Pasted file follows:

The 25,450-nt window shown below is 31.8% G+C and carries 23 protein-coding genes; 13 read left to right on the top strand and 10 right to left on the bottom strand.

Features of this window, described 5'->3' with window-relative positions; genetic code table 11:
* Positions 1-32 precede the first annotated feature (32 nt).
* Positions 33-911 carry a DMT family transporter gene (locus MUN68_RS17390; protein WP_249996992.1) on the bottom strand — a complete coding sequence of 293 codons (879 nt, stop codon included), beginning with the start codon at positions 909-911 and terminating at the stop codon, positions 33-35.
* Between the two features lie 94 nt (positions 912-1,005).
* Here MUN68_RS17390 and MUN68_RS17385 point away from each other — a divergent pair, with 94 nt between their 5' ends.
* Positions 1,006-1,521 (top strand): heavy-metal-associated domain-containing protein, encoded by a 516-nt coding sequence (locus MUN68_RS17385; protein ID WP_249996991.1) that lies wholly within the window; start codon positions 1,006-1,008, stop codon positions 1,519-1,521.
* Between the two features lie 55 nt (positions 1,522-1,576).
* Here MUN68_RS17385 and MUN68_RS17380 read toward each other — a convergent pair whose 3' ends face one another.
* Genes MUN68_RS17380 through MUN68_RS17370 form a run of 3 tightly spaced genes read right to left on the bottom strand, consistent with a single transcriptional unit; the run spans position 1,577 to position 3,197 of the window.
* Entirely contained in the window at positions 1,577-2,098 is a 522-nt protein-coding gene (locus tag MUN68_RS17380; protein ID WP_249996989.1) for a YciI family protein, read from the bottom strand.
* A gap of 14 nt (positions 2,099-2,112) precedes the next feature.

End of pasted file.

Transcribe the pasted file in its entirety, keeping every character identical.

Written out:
The 25,450-nt window shown below is 31.8% G+C and carries 23 protein-coding genes; 13 read left to right on the top strand and 10 right to left on the bottom strand.

Features of this window, described 5'->3' with window-relative positions; genetic code table 11:
* Positions 1-32 precede the first annotated feature (32 nt).
* Positions 33-911 carry a DMT family transporter gene (locus MUN68_RS17390; protein WP_249996992.1) on the bottom strand — a complete coding sequence of 293 codons (879 nt, stop codon included), beginning with the start codon at positions 909-911 and terminating at the stop codon, positions 33-35.
* Between the two features lie 94 nt (positions 912-1,005).
* Here MUN68_RS17390 and MUN68_RS17385 point away from each other — a divergent pair, with 94 nt between their 5' ends.
* Positions 1,006-1,521 (top strand): heavy-metal-associated domain-containing protein, encoded by a 516-nt coding sequence (locus MUN68_RS17385; protein ID WP_249996991.1) that lies wholly within the window; start codon positions 1,006-1,008, stop codon positions 1,519-1,521.
* Between the two features lie 55 nt (positions 1,522-1,576).
* Here MUN68_RS17385 and MUN68_RS17380 read toward each other — a convergent pair whose 3' ends face one another.
* Genes MUN68_RS17380 through MUN68_RS17370 form a run of 3 tightly spaced genes read right to left on the bottom strand, consistent with a single transcriptional unit; the run spans position 1,577 to position 3,197 of the window.
* Entirely contained in the window at positions 1,577-2,098 is a 522-nt protein-coding gene (locus tag MUN68_RS17380; protein ID WP_249996989.1) for a YciI family protein, read from the bottom strand.
* A gap of 14 nt (positions 2,099-2,112) precedes the next feature.